In a true column-oriented DBMS, no extra data is stored with the values. Among other things, this means that constant-length values must be supported, to avoid storing their length “number” next to the values. As an example, a billion UInt8-type values should consume around 1 GB uncompressed, or this strongly affects the CPU use. It is essential to store data compactly (without any “garbage”) even when uncompressed, since the speed of decompression (CPU usage) depends mainly on the volume of uncompressed data.
It is worth noting because there are systems that can store values of different columns separately, but that can’t effectively process analytical queries due to their optimization for other scenarios. Examples are HBase, BigTable, Cassandra, and HyperTable. In these systems, you would get throughput around a hundred thousand rows per second, but not hundreds of millions of rows per second.
It’s also worth noting that ClickHouse is a database management system, not a single database. ClickHouse allows creating tables and databases in runtime, loading data, and running queries without reconfiguring and restarting the server.
Some column-oriented DBMSs do not use data compression. However, data compression does play a key role in achieving excellent performance.
In addition to efficient general-purpose compression codecs with different trade-offs between disk space and CPU consumption, ClickHouse provides specialized codecs for specific kinds of data, which allow ClickHouse to compete with and outperform more niche databases, like time-series ones.
Keeping data physically sorted by primary key makes it possible to extract data for its specific values or value ranges with low latency, less than a few dozen milliseconds. Some column-oriented DBMSs (such as SAP HANA and Google PowerDrill) can only work in RAM. This approach encourages the allocation of a larger hardware budget than is necessary for real-time analysis.
ClickHouse is designed to work on regular hard drives, which means the cost per GB of data storage is low, but SSD and additional RAM are also fully used if available.
Large queries are parallelized naturally, taking all the necessary resources available on the current server.
Almost none of the columnar DBMSs mentioned above have support for distributed query processing.
In ClickHouse, data can reside on different shards. Each shard can be a group of replicas used for fault tolerance. All shards are used to run a query in parallel, transparently for the user.
Correlated (dependent) subqueries and window functions are not supported at the time of writing but might become available in the future.
Data is not only stored by columns but is processed by vectors (parts of columns), which allows achieving high CPU efficiency.
ClickHouse supports tables with a primary key. To quickly perform queries on the range of the primary key, the data is sorted incrementally using the merge tree. Due to this, data can continually be added to the table. No locks are taken when new data is ingested.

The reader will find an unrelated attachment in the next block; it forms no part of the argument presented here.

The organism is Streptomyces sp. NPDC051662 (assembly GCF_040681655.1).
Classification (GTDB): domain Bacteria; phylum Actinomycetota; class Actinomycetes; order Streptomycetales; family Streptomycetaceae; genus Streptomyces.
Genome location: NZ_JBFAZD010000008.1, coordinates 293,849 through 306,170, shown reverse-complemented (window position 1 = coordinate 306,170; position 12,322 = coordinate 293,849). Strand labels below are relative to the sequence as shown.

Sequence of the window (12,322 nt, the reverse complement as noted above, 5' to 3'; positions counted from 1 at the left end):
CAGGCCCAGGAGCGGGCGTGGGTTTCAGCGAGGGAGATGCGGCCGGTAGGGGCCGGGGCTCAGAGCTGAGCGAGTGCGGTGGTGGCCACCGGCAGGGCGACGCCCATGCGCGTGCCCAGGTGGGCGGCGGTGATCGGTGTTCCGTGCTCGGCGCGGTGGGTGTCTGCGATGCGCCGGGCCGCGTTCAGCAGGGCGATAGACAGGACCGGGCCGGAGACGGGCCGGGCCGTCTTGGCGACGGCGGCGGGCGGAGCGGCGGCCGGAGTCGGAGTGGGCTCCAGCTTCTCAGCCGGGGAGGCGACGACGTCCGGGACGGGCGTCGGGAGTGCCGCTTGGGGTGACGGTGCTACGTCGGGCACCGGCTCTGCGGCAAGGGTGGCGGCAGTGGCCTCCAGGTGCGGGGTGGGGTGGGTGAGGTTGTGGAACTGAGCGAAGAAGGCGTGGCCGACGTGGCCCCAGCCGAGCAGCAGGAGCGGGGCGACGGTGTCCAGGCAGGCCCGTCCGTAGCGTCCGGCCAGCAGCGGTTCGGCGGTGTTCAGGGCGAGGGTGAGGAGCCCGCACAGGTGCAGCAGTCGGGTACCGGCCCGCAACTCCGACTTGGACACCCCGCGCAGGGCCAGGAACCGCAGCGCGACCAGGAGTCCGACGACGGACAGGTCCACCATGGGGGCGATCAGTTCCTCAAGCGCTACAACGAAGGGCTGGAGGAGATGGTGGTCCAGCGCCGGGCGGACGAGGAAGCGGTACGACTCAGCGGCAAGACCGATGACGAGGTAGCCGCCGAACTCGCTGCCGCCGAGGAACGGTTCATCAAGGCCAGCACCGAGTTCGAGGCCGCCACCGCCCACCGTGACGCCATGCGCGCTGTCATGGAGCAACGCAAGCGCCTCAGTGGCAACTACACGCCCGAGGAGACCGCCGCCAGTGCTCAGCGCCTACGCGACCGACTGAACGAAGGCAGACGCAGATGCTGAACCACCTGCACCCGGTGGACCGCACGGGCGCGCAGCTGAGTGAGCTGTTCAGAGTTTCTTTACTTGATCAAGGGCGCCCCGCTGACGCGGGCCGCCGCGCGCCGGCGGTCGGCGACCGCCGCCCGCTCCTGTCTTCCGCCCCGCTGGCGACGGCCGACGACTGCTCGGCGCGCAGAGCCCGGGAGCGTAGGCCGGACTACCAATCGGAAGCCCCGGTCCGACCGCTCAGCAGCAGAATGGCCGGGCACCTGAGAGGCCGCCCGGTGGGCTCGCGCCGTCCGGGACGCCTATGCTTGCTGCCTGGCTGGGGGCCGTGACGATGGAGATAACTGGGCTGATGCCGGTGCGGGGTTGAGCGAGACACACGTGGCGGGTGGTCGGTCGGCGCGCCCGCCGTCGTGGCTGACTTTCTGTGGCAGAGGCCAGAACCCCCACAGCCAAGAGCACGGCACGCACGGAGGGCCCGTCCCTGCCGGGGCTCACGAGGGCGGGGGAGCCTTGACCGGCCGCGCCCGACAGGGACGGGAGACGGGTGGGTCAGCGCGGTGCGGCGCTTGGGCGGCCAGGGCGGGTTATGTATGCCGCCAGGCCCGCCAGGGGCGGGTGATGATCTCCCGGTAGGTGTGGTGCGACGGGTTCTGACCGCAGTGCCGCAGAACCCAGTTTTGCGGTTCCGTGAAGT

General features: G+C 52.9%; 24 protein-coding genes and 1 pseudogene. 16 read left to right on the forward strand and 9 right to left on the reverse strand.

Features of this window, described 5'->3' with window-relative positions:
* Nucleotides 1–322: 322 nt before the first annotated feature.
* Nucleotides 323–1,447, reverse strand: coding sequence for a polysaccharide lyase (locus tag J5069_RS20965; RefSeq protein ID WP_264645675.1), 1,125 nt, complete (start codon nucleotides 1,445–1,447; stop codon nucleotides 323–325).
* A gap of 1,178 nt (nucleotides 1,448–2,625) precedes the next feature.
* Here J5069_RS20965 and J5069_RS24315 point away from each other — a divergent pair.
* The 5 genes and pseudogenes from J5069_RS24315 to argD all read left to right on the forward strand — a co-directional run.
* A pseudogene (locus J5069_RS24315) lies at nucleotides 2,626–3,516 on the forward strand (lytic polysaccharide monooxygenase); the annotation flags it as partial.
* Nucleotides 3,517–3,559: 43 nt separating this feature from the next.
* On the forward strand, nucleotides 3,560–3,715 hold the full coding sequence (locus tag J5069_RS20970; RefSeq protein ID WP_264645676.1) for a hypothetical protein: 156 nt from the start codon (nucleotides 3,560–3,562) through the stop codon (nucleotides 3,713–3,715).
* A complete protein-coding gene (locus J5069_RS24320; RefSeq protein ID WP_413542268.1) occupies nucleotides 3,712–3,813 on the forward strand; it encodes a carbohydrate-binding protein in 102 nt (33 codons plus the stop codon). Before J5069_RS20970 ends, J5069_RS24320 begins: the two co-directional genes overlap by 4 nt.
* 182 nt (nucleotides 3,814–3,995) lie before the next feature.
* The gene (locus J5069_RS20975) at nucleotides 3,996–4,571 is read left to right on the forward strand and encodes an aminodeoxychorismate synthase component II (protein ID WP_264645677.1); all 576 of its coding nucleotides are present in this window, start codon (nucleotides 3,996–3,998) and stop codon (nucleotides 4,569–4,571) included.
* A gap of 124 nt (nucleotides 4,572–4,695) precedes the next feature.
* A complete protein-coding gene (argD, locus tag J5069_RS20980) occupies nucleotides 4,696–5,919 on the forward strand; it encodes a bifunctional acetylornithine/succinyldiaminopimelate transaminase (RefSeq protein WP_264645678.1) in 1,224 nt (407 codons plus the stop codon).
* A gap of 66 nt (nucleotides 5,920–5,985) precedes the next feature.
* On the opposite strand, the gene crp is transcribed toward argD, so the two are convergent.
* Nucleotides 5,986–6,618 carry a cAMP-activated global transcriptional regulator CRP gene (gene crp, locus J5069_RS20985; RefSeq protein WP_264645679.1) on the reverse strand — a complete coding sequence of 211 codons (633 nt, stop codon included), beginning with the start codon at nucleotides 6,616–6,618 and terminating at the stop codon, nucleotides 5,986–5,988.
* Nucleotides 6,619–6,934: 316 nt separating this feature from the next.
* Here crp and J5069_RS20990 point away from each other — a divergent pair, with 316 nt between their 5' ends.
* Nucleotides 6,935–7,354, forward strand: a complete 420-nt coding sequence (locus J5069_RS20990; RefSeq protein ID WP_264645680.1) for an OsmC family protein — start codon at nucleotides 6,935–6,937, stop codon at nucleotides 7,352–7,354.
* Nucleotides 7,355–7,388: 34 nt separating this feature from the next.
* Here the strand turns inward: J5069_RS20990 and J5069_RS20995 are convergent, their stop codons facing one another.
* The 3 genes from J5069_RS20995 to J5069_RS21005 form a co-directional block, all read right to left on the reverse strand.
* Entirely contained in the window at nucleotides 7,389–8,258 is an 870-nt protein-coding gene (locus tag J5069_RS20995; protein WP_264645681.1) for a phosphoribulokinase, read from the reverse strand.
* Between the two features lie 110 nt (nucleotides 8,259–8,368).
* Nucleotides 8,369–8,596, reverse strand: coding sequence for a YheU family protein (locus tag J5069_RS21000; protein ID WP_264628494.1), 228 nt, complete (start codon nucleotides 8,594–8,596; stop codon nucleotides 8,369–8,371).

Having a data physically sorted by primary key makes it possible to extract data for its specific values or value ranges with low latency, less than a few dozen milliseconds.
Unlike other database management systems, secondary indexes in ClickHouse does not point to specific rows or row ranges. Instead, they allow the database to know in advance that all rows in some data parts wouldn’t match the query filtering conditions and do not read them at all, thus they are called data skipping indexes.
Most OLAP database management systems don’t aim for online queries with sub-second latencies. In alternative systems, report building time of tens of seconds or even minutes is often considered acceptable. Sometimes it takes even more which forces to prepare reports offline (in advance or by responding with “come back later”).
In ClickHouse low latency means that queries can be processed without delay and without trying to prepare an answer in advance, right at the same moment while the user interface page is loading. In other words, online.
ClickHouse provides various ways to trade accuracy for performance:
- Aggregate functions for approximated calculation of the number of distinct values, medians, and quantiles.
- Running a query based on a part (sample) of data and getting an approximated result. In this case, proportionally less data is retrieved from the disk.
- Running an aggregation for a limited number of random keys, instead of for all keys. Under certain conditions for key distribution in the data, this provides a reasonably accurate result while using fewer resources.
ClickHouse adaptively chooses how to JOIN multiple tables, by preferring hash-join algorithm and falling back to the merge-join algorithm if there’s more than one large table.
ClickHouse uses asynchronous multi-master replication. After being written to any available replica, all the remaining replicas retrieve their copy in the background. The system maintains identical data on different replicas. Recovery after most failures is performed automatically, or semi-automatically in complex cases.
For more information, see the section Data replication.
ClickHouse implements user account management using SQL queries and allows for role-based access control configuration similar to what can be found in ANSI SQL standard and popular relational database management systems.
- No full-fledged transactions.
- Lack of ability to modify or delete already inserted data with a high rate and low latency. There are batch deletes and updates available to clean up or modify data, for example, to comply with GDPR.
- The sparse index makes ClickHouse not so efficient for point queries retrieving single rows by their keys.